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Is objectively measured light-intensity physical activity associated with health outcomes after adjustment for moderate-to-vigorous physical activity in adults? A systematic review
International Journal of Behavioral Nutrition and Physical Activity volume 15, Article number: 65 (2018)
An increasing number of studies have demonstrated that light-intensity physical activity (LPA) confers health benefits after adjustment for moderate-to-vigorous physical activity (MVPA). The purpose of this systematic review was to summarize existing epidemiological evidence on associations of objectively measured LPA with health outcomes in adults.
This review was conducted in accordance with the Preferred Reporting Items for Systematic Reviews and Meta-Analyses guidelines. We searched on PubMed, Web of Science, CINAL, and Cochrane Library for articles analyzing the association between objectively determined LPA and health outcomes that were published up to January 2017. Data were extracted regarding authors, publication year, country of survey, study setting, number of participants, study design, physical activity (PA) assessment (type of accelerometer and intensity), health outcomes, confounders, and results (summary measures and association). A coding system was used to summarize the results.
Of the 3254 studies identified, 24 cross-sectional and 6 longitudinal studies were included in this review. Most of the studies targeted the Western population. LPA was inversely associated with all-cause mortality risk and associated favorably with some cardiometabolic risk factors including waist circumference, triglyceride levels, insulin, and presence of metabolic syndrome. Only a small amount of data were available on mental health and cognitive function.
LPA appears to be beneficially associated with important health outcomes after adjustment for MVPA in the adult population. Although current global PA guidelines recommend only MVPA, promoting LPA may confer additional health benefits.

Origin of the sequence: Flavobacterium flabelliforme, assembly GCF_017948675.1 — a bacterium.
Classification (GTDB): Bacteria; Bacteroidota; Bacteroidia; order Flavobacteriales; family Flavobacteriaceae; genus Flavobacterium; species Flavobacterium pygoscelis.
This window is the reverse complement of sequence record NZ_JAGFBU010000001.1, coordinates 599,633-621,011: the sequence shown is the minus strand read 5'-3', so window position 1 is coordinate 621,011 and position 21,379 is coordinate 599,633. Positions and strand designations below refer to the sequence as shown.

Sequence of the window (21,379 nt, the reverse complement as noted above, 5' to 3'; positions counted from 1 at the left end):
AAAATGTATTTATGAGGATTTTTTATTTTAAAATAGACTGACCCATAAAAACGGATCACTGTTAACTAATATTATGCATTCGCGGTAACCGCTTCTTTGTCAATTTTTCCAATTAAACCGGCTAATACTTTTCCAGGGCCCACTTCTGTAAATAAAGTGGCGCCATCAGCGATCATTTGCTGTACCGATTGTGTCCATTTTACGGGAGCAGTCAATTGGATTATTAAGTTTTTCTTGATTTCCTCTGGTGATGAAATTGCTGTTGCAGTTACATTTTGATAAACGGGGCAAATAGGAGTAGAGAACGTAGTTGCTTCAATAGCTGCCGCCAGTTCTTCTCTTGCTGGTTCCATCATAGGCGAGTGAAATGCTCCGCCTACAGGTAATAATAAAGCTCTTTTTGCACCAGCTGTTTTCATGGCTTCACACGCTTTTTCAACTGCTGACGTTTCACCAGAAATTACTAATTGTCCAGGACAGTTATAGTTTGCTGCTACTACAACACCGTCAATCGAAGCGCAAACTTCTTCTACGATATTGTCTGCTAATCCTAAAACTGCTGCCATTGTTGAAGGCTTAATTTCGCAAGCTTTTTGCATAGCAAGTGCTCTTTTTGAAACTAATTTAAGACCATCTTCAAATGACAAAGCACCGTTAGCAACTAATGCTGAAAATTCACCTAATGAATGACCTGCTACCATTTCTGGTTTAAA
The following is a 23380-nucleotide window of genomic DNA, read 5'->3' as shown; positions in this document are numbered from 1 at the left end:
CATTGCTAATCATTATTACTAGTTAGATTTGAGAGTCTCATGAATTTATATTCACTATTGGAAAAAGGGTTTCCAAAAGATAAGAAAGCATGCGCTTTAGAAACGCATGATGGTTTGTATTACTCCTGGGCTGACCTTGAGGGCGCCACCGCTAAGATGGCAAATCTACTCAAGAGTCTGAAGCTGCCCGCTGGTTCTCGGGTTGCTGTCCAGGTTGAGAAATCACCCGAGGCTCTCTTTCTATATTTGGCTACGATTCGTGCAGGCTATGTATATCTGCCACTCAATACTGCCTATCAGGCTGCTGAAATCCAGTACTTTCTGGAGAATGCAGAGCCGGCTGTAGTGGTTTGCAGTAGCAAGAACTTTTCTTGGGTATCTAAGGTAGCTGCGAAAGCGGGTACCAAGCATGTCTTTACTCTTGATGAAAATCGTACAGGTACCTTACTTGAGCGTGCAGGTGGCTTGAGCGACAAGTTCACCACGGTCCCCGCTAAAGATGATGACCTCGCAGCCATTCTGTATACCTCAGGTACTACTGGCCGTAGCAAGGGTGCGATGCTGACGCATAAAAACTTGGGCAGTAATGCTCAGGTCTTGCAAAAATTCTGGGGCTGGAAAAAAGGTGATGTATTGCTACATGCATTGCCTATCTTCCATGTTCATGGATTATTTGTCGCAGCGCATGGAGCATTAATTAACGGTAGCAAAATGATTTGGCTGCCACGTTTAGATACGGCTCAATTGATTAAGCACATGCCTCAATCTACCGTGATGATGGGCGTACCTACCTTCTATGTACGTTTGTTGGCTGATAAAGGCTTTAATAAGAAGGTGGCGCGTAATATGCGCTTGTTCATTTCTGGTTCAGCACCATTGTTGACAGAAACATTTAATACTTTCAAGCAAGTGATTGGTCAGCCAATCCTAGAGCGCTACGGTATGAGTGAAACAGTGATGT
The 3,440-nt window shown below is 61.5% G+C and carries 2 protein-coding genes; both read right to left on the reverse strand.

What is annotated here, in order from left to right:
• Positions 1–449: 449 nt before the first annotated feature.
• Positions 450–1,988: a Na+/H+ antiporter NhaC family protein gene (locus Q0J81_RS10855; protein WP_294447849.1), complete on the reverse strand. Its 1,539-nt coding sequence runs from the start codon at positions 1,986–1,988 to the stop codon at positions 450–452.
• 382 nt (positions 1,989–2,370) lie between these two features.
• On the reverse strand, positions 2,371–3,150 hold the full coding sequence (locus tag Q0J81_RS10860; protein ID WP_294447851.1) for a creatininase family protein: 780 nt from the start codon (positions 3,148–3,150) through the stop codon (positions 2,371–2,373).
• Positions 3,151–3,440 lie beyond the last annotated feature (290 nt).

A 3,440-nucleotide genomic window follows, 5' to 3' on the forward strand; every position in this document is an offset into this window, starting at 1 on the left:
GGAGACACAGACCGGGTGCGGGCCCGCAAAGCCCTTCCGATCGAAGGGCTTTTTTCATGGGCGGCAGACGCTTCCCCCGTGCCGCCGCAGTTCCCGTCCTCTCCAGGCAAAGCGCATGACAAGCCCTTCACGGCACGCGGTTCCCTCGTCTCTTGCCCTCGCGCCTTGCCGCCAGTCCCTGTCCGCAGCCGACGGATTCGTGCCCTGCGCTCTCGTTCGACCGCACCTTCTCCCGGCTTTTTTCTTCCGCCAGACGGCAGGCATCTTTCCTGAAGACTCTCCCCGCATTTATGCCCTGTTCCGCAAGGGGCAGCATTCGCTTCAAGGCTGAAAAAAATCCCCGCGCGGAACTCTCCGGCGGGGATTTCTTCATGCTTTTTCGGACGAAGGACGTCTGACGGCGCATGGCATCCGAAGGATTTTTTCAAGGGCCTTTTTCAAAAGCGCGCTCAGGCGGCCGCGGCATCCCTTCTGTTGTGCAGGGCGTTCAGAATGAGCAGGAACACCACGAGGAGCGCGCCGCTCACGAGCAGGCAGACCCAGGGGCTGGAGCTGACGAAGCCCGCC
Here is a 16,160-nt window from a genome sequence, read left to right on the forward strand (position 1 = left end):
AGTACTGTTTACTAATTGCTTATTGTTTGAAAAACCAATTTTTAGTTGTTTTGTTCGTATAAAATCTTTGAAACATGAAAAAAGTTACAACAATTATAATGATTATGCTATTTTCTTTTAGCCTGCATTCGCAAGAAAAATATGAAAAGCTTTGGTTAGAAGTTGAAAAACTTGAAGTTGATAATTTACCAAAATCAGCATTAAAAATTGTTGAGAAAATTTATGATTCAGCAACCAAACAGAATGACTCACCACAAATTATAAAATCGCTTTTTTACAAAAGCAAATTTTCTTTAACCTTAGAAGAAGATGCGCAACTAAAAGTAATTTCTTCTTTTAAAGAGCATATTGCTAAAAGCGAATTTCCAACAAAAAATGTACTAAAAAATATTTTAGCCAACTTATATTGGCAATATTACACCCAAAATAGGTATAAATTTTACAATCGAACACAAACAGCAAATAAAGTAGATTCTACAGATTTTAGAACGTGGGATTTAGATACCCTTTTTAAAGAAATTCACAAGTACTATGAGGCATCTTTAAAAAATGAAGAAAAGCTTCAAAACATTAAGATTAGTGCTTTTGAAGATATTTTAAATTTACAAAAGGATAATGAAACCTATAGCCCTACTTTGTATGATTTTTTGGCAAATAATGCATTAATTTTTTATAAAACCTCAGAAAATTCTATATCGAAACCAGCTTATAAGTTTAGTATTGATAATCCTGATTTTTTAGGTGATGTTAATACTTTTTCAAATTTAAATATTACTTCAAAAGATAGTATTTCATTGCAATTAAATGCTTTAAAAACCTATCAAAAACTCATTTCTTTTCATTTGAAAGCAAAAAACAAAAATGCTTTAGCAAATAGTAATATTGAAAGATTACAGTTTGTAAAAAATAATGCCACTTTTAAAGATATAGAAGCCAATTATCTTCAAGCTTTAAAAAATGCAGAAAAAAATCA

It is well documented that moderate-to-vigorous physical activity (MVPA) is effective in the prevention of major non-communicable diseases including type 2 diabetes, coronary heart disease, stroke, and some types of cancer . Current global physical activity (PA) guidelines recommend that adults engage in at least 150 min of MVPA in a week or 75 min of vigorous PA in a week in bouts of at least 10 min to achieve health benefits . Even though LPA has great potential for increasing total PA levels (i.e., PA energy expenditure) [3, 4], the effect of light-intensity PA (LPA) has remained controversial. It has been reported that people spend a significant portion of their time in sedentary behavior (SB) and LPA and only a little time in MVPA [5,6,7]. According to the National Health and Nutrition Examination Survey (NHANES) data, within a day (24 h), adults spent an average of 7.7 h in SB, 7.8 h in LPA, 0.2 h in MVPA, and 8.3 h in sleep . Thus, the clarification of the effects of LPA is crucial to promote public health.
The topic of epidemiological studies has shifted from MVPA to the health benefits of LPA, owing to the development of accelerometry techniques in epidemiological studies [8, 9]. Even though several studies have confirmed the potential health benefits of self-rated LPA (e.g., housework) [10, 11], recalling the time spent in LPA dispersed throughout the day may be difficult compared with MVPA lasting for at least 10 min. Objective assessment can record more detailed and accurate patterns of personal daily activity [9, 12]. Emerging evidence suggests that objectively determined LPA is associated with all-cause mortality , cardiometabolic biomarkers , and plasma glucose levels  after adjustment for MVPA time.
To date, there have been no comprehensive reviews published to our knowledge on whether objectively measured LPA is associated with health outcomes after adjustment for MVPA. Fuzeki et al.  recently reviewed the health benefits of objectively measured LPA, but they focused on only the NHANES dataset and hence generalizability of the data is limited. Moreover, most studies, including the review by Fuzeki et al. did not adjust for MVPA, which may confound the associations of LPA with health. Therefore, the aim of this present review was to systematically examine associations of objectively assessed LPA and health outcomes after adjustment for MVPA in adults.
Information sources and searches